Next.js using layouts to wrap sub-routes (or nested routes) is an effective way

In Next.js, using layouts to wrap sub-routes (or nested routes) is an effective way to apply consistent structure and style across various components of your application. Since Next.js does not natively support route-based layouts in the way that frameworks like Nuxt.js do, this functionality must be implemented manually. Here’s a straightforward way to achieve this using React components and Next.js’s file system routing.

Step 1: Define a Layout Component

A layout component is a React component that includes the common UI parts of your pages (e.g., header, footer, navbars). You can create multiple layouts for different parts of your app if needed.

Example Layout Component

Create a file named MainLayout.js in a components directory:

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import React from 'react'; import Header from './Header'; import Footer from './Footer'; const MainLayout = ({ children }) => { return ( <div> <Header /> <main>{children}</main> <Footer /> </div> ); }; export default MainLayout;

This component includes a header and footer and a dynamic children section where sub-components will be rendered.

Step 2: Use the Layout in Page Components

In Next.js, every file under the pages directory (and subdirectories) corresponds to a route. To apply the layout, wrap the page’s content with the layout component.

Example Page Component Using MainLayout

Create a page profile.js in the pages directory:

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import React from 'react'; import MainLayout from '../components/MainLayout'; const ProfilePage = () => { return ( <MainLayout> <h1>Profile Page</h1> <p>This is the profile page content.</p> </MainLayout> ); }; export default ProfilePage;

This setup uses the MainLayout for the profile page. You can apply the same layout to other pages or define new layouts for different sections of your application.

Step 3: Using Layouts for Nested Routes

If you have nested routes and want to use layouts, the approach is similar but organized differently. Suppose you have user settings pages under /user/settings with multiple sub-pages.

Organizing Nested Routes with a Specific Layout

  1. Create a Subdirectory for Nested Routes:Inside the pages directory, create a subdirectory for the main route:markdownCopy codepages/ ├── user/ └── settings/ ├── index.js ├── password.js ├── profile.js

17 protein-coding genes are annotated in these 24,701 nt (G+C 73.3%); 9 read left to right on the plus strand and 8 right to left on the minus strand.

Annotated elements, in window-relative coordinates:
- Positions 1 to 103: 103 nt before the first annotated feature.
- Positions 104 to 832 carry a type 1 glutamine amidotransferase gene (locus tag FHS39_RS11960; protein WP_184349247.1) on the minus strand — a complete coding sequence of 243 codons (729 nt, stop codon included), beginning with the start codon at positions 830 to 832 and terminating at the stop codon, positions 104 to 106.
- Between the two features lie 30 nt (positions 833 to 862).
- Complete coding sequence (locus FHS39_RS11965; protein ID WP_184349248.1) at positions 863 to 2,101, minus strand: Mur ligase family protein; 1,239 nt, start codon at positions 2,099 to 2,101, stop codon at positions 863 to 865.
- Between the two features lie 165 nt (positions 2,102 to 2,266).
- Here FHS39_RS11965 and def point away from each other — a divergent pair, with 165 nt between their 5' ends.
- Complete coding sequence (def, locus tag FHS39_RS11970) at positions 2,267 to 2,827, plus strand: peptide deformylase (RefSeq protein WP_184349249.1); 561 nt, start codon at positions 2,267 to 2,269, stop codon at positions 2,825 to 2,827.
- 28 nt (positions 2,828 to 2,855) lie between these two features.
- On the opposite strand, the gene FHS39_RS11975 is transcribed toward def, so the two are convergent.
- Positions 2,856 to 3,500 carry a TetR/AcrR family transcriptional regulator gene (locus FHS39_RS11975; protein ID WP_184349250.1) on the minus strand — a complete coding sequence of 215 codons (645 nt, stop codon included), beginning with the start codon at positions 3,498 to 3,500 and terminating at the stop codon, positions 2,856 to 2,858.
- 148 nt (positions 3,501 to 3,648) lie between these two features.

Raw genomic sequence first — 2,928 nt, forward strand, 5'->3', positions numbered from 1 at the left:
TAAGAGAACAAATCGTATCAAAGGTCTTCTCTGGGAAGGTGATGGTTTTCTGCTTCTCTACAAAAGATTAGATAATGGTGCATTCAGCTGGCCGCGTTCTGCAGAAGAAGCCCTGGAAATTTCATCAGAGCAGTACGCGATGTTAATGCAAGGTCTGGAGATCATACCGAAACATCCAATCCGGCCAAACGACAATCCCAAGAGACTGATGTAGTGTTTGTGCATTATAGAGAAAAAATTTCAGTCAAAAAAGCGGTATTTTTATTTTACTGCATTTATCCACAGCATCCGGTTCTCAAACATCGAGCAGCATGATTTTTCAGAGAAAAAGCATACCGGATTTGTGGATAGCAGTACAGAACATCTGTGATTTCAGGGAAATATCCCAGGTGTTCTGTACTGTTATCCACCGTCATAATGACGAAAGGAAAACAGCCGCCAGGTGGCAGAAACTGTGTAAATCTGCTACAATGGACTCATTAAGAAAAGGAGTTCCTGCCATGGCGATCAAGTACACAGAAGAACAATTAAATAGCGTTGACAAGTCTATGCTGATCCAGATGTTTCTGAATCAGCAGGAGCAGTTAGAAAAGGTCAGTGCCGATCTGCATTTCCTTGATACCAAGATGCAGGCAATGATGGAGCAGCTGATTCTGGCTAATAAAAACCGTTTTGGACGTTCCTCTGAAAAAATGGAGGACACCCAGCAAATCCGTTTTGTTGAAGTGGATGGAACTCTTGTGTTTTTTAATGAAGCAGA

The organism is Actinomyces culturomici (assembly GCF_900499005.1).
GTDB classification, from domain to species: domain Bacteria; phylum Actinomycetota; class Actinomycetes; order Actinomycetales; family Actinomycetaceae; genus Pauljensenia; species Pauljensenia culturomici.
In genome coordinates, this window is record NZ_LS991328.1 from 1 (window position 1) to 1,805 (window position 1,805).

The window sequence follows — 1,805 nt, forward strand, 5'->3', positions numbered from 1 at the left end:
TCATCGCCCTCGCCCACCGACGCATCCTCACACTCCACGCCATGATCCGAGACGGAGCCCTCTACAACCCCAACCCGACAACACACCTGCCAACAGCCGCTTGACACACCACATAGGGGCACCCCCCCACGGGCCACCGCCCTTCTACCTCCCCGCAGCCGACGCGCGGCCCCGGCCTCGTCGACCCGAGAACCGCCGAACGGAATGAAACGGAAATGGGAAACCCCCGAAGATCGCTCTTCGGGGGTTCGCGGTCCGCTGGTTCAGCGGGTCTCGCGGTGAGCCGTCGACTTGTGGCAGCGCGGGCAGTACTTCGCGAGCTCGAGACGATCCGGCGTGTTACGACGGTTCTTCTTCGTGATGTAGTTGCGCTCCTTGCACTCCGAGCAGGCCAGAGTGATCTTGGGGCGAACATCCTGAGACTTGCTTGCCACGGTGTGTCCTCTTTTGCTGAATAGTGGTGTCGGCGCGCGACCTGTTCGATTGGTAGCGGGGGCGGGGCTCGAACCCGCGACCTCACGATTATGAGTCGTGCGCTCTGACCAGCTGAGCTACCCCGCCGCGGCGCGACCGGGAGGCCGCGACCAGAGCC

2. Apply Layout to Nested Routes:Each page inside the settings directory can use the MainLayout or another specific layout like SettingsLayout.jsxCopy code// pages/user/settings/profile.js import React from 'react'; import MainLayout from '../../../components/MainLayout'; const SettingsProfilePage = () => { return ( <MainLayout> <h1>Settings: Profile</h1> <p>Change your profile settings here.</p> </MainLayout> ); }; export default SettingsProfilePage;

Using a Global Layout with a Condition for Specific Pages

To apply a global layout or specific layouts based on routes conditionally:

  1. Create a _app.js File:This is where you can wrap your application in a global layout.jsxCopy code// pages/_app.js import React from 'react'; import MainLayout from '../components/MainLayout'; import App from 'next/app'; class MyApp extends App { render() { const { Component, pageProps } = this.props; return ( <MainLayout> <Component {...pageProps} /> </MainLayout> ); } } export default MyApp;
  2. Conditionally Change Layouts:If you need different layouts for different parts of your app, you can modify _app.js to include logic that selects a layout based on the pathname.jsxCopy code// pages/_app.js import React from 'react'; import MainLayout from '../components/MainLayout'; import AnotherLayout from '../components/AnotherLayout'; import App, { Container } from 'next/app'; import { useRouter } from 'next/router'; function MyApp({ Component, pageProps }) { const router = useRouter(); const getLayout = Component.getLayout || ((page) => <MainLayout>{page}</MainLayout>); return getLayout(<Component {...pageProps} />); } export default MyApp; In your page components:jsxCopy code// pages/someSpecialPage.js const SomeSpecialPage = () => <div>Special Content Here</div>; SomeSpecialPage.getLayout = function getLayout(page) { return ( <AnotherLayout> {page} </AnotherLayout> ); } export default SomeSpecialPage;

This setup offers flexibility, allowing you to specify which layout to use on a per-page basis while maintaining the ability to apply a default layout across the site. This is particularly useful for complex applications with varying UI requirements across different sections.